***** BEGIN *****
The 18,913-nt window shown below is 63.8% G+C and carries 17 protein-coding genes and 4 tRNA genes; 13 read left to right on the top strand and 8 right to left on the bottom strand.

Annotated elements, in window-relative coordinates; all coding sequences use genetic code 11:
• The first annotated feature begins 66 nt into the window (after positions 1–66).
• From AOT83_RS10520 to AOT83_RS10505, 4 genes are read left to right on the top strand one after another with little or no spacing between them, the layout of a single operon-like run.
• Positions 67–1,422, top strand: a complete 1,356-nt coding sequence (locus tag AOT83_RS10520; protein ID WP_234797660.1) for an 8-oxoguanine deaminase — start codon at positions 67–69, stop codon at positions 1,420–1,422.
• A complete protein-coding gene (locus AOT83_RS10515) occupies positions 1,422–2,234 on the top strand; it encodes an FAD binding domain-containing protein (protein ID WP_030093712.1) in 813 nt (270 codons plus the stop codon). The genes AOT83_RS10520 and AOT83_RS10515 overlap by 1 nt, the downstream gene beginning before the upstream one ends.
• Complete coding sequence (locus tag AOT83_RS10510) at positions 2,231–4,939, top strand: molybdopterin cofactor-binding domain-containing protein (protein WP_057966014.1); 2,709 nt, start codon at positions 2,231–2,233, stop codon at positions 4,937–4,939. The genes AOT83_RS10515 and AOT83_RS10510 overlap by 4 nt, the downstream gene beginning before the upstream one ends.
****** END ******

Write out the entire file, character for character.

The 18,913-nt window shown below is 63.8% G+C and carries 17 protein-coding genes and 4 tRNA genes; 13 read left to right on the top strand and 8 right to left on the bottom strand.

Annotated elements, in window-relative coordinates; all coding sequences use genetic code 11:
• The first annotated feature begins 66 nt into the window (after positions 1–66).
• From AOT83_RS10520 to AOT83_RS10505, 4 genes are read left to right on the top strand one after another with little or no spacing between them, the layout of a single operon-like run.
• Positions 67–1,422, top strand: a complete 1,356-nt coding sequence (locus tag AOT83_RS10520; protein ID WP_234797660.1) for an 8-oxoguanine deaminase — start codon at positions 67–69, stop codon at positions 1,420–1,422.
• A complete protein-coding gene (locus AOT83_RS10515) occupies positions 1,422–2,234 on the top strand; it encodes an FAD binding domain-containing protein (protein ID WP_030093712.1) in 813 nt (270 codons plus the stop codon). The genes AOT83_RS10520 and AOT83_RS10515 overlap by 1 nt, the downstream gene beginning before the upstream one ends.
• Complete coding sequence (locus tag AOT83_RS10510) at positions 2,231–4,939, top strand: molybdopterin cofactor-binding domain-containing protein (protein WP_057966014.1); 2,709 nt, start codon at positions 2,231–2,233, stop codon at positions 4,937–4,939. The genes AOT83_RS10515 and AOT83_RS10510 overlap by 4 nt, the downstream gene beginning before the upstream one ends.